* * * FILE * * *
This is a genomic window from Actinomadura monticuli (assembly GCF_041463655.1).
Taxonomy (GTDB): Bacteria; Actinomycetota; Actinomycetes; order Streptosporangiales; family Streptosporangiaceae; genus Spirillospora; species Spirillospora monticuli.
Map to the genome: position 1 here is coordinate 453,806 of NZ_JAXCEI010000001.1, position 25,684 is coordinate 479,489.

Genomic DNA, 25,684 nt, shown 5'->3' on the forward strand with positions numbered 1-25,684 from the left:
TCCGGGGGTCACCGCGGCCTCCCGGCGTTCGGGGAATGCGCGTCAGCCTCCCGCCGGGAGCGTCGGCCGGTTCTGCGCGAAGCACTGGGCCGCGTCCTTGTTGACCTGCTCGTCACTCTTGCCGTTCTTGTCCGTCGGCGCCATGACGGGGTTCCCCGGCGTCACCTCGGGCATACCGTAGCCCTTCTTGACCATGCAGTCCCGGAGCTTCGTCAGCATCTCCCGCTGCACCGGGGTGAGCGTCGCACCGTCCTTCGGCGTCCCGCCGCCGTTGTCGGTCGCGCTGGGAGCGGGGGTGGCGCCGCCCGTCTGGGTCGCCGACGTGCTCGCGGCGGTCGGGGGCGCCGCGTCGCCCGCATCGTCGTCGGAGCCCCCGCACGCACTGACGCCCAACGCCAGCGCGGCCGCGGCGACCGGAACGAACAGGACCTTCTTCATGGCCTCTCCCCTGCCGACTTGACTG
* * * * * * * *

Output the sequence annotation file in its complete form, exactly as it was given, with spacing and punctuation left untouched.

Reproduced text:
This is a genomic window from Actinomadura monticuli (assembly GCF_041463655.1).
Taxonomy (GTDB): Bacteria; Actinomycetota; Actinomycetes; order Streptosporangiales; family Streptosporangiaceae; genus Spirillospora; species Spirillospora monticuli.
Map to the genome: position 1 here is coordinate 453,806 of NZ_JAXCEI010000001.1, position 25,684 is coordinate 479,489.

Genomic DNA, 25,684 nt, shown 5'->3' on the forward strand with positions numbered 1-25,684 from the left:
TCCGGGGGTCACCGCGGCCTCCCGGCGTTCGGGGAATGCGCGTCAGCCTCCCGCCGGGAGCGTCGGCCGGTTCTGCGCGAAGCACTGGGCCGCGTCCTTGTTGACCTGCTCGTCACTCTTGCCGTTCTTGTCCGTCGGCGCCATGACGGGGTTCCCCGGCGTCACCTCGGGCATACCGTAGCCCTTCTTGACCATGCAGTCCCGGAGCTTCGTCAGCATCTCCCGCTGCACCGGGGTGAGCGTCGCACCGTCCTTCGGCGTCCCGCCGCCGTTGTCGGTCGCGCTGGGAGCGGGGGTGGCGCCGCCCGTCTGGGTCGCCGACGTGCTCGCGGCGGTCGGGGGCGCCGCGTCGCCCGCATCGTCGTCGGAGCCCCCGCACGCACTGACGCCCAACGCCAGCGCGGCCGCGGCGACCGGAACGAACAGGACCTTCTTCATGGCCTCTCCCCTGCCGACTTGACTG